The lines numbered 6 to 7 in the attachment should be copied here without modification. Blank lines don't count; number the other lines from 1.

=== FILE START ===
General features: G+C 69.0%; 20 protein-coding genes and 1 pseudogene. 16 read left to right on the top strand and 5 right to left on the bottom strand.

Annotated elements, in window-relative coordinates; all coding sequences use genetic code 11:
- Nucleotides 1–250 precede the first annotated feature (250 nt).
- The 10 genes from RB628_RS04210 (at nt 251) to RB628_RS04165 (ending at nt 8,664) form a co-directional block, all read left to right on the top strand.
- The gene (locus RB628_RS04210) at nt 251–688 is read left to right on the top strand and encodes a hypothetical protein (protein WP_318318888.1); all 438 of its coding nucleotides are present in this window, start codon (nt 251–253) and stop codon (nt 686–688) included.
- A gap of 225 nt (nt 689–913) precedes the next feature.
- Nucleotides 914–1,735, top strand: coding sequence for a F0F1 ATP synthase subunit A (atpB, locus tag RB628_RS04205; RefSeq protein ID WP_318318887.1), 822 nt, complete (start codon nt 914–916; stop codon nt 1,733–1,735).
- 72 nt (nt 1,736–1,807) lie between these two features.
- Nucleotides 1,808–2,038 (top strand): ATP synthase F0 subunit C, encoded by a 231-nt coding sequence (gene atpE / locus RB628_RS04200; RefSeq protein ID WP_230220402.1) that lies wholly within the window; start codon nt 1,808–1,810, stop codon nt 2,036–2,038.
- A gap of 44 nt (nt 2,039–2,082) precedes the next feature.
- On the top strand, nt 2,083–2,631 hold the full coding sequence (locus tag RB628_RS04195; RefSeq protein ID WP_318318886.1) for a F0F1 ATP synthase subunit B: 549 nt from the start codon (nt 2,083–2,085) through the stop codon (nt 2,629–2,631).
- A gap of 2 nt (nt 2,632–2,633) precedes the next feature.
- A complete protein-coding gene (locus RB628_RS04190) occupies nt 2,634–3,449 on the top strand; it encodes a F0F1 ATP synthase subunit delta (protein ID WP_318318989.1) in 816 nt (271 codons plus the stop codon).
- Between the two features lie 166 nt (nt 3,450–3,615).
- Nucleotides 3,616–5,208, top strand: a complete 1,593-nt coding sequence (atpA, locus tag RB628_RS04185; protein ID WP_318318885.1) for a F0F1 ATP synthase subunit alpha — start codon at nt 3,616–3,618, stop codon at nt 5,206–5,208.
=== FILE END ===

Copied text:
- A gap of 225 nt (nt 689–913) precedes the next feature.
- Nucleotides 914–1,735, top strand: coding sequence for a F0F1 ATP synthase subunit A (atpB, locus tag RB628_RS04205; RefSeq protein ID WP_318318887.1), 822 nt, complete (start codon nt 914–916; stop codon nt 1,733–1,735).